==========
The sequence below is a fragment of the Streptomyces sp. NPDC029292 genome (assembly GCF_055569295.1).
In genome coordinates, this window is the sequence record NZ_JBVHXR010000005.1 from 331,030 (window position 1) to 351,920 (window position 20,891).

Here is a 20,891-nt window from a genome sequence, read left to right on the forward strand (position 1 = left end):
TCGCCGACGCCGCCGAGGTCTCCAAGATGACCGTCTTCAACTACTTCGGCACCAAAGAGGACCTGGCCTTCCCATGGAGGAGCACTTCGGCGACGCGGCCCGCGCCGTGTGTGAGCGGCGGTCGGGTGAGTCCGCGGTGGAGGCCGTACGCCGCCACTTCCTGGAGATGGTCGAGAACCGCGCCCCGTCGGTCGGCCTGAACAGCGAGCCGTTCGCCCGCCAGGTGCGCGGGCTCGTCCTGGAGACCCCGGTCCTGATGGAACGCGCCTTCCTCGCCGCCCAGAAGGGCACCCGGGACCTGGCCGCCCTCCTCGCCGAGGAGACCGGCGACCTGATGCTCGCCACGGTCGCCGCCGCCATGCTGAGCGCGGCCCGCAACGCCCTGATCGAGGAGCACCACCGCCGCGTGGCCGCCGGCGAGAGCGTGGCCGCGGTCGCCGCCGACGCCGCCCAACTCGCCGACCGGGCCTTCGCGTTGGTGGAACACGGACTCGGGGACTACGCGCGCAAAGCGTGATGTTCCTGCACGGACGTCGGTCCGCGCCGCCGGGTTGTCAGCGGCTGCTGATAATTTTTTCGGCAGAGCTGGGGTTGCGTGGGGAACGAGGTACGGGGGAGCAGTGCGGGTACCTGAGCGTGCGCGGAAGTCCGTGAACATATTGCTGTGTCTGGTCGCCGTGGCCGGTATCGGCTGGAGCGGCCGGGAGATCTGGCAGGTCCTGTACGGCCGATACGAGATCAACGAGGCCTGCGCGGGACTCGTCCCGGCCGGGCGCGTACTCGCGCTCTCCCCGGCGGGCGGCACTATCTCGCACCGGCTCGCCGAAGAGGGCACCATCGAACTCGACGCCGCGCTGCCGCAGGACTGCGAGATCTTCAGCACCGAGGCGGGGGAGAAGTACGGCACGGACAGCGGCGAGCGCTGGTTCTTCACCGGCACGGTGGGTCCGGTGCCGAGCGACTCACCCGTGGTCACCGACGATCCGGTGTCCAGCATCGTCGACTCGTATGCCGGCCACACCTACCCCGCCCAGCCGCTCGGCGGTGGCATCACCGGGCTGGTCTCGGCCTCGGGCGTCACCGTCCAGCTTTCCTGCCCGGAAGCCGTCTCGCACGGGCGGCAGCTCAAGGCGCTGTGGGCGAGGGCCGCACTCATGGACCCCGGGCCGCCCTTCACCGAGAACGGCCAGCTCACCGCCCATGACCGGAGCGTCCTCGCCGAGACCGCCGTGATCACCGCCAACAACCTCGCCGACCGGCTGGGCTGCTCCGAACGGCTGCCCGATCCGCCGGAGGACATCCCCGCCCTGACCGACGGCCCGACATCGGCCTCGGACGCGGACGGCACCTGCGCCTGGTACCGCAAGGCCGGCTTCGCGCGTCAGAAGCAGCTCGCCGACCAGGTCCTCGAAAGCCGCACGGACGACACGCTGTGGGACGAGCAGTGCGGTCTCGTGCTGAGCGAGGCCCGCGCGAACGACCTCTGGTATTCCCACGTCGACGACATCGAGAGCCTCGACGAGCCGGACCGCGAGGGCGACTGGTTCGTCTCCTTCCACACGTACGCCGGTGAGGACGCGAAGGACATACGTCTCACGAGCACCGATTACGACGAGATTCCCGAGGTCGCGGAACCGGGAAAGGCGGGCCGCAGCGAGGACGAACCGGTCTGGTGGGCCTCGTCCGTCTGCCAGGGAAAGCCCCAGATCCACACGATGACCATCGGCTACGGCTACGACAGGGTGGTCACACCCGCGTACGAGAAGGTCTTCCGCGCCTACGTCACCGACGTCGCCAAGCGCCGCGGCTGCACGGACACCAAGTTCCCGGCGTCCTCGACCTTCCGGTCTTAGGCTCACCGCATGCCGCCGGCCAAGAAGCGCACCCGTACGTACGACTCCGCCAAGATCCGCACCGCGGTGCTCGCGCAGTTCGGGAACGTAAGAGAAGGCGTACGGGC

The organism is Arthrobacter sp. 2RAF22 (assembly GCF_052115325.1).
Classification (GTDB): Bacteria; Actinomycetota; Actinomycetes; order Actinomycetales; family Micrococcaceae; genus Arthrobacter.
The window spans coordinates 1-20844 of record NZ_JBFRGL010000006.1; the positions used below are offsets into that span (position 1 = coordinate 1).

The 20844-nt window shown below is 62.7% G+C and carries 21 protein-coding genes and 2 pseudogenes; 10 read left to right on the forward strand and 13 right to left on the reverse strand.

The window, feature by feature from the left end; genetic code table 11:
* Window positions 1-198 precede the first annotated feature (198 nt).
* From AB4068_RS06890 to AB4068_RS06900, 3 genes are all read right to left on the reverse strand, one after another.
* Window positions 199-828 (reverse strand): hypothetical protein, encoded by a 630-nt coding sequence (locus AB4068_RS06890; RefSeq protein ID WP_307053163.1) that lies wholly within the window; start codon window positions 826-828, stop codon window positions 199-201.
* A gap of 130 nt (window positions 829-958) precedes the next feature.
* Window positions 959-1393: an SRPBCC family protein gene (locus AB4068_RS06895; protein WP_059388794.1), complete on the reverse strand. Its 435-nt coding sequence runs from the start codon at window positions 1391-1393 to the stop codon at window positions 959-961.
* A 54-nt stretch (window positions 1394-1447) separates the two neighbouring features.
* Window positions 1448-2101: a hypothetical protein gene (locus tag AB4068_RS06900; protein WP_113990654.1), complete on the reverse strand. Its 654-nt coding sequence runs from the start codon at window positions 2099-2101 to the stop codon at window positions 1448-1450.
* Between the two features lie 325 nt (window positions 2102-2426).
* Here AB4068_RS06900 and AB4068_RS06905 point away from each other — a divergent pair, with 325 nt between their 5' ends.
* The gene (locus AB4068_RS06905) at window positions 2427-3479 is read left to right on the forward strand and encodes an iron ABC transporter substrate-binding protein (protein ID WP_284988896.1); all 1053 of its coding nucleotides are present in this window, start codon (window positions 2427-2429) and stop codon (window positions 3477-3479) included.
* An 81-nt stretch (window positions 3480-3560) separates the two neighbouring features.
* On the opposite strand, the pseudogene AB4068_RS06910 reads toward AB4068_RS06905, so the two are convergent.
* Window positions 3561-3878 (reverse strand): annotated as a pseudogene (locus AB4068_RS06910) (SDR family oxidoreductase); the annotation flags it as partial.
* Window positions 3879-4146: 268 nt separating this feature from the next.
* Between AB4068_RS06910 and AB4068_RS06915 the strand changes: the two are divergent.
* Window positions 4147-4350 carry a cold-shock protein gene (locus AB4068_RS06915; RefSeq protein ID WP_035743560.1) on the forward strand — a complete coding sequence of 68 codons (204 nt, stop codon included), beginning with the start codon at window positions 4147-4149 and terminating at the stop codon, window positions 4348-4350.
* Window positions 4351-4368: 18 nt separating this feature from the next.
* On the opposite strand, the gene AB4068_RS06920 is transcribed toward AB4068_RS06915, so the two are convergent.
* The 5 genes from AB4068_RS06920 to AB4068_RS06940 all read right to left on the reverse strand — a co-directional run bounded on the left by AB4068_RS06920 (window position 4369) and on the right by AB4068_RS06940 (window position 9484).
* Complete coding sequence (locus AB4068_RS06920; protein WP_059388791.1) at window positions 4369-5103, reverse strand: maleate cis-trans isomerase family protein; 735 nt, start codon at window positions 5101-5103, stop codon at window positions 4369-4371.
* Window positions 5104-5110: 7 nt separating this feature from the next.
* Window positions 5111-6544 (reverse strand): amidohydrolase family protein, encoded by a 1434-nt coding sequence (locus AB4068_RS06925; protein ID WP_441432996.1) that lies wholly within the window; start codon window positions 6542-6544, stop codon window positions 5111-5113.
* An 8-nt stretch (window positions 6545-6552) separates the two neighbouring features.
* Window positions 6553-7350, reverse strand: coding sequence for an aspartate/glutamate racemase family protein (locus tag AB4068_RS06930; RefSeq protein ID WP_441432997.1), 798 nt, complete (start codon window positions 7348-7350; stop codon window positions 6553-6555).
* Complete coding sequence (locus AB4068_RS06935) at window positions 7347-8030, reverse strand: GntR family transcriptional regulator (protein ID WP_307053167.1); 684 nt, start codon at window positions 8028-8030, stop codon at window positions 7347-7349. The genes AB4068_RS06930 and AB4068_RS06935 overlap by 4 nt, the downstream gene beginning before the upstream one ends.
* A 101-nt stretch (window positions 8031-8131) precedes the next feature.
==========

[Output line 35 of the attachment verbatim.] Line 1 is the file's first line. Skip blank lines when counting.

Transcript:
* A 101-nt stretch (window positions 8031-8131) precedes the next feature.